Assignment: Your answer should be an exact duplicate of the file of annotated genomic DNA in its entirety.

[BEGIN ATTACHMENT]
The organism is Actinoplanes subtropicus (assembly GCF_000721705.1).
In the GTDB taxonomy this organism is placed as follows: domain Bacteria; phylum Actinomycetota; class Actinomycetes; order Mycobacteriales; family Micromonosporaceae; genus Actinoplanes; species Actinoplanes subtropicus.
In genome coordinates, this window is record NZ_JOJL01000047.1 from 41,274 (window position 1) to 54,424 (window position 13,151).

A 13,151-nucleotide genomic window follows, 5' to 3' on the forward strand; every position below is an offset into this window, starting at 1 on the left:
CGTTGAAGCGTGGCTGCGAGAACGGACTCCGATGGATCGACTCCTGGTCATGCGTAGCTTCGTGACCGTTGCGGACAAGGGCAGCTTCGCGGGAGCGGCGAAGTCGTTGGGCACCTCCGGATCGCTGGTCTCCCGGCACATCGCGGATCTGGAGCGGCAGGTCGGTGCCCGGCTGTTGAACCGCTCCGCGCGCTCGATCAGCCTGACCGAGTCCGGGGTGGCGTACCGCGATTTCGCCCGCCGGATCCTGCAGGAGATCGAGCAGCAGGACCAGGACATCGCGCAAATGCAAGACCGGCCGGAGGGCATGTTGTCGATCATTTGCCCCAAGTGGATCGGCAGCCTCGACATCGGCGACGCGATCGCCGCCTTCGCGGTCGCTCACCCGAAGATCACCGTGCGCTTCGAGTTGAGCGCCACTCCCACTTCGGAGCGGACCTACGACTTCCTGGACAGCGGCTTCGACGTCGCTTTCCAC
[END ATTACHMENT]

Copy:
The organism is Actinoplanes subtropicus (assembly GCF_000721705.1).
In the GTDB taxonomy this organism is placed as follows: domain Bacteria; phylum Actinomycetota; class Actinomycetes; order Mycobacteriales; family Micromonosporaceae; genus Actinoplanes; species Actinoplanes subtropicus.
In genome coordinates, this window is record NZ_JOJL01000047.1 from 41,274 (window position 1) to 54,424 (window position 13,151).

A 13,151-nucleotide genomic window follows, 5' to 3' on the forward strand; every position below is an offset into this window, starting at 1 on the left:
CGTTGAAGCGTGGCTGCGAGAACGGACTCCGATGGATCGACTCCTGGTCATGCGTAGCTTCGTGACCGTTGCGGACAAGGGCAGCTTCGCGGGAGCGGCGAAGTCGTTGGGCACCTCCGGATCGCTGGTCTCCCGGCACATCGCGGATCTGGAGCGGCAGGTCGGTGCCCGGCTGTTGAACCGCTCCGCGCGCTCGATCAGCCTGACCGAGTCCGGGGTGGCGTACCGCGATTTCGCCCGCCGGATCCTGCAGGAGATCGAGCAGCAGGACCAGGACATCGCGCAAATGCAAGACCGGCCGGAGGGCATGTTGTCGATCATTTGCCCCAAGTGGATCGGCAGCCTCGACATCGGCGACGCGATCGCCGCCTTCGCGGTCGCTCACCCGAAGATCACCGTGCGCTTCGAGTTGAGCGCCACTCCCACTTCGGAGCGGACCTACGACTTCCTGGACAGCGGCTTCGACGTCGCTTTCCAC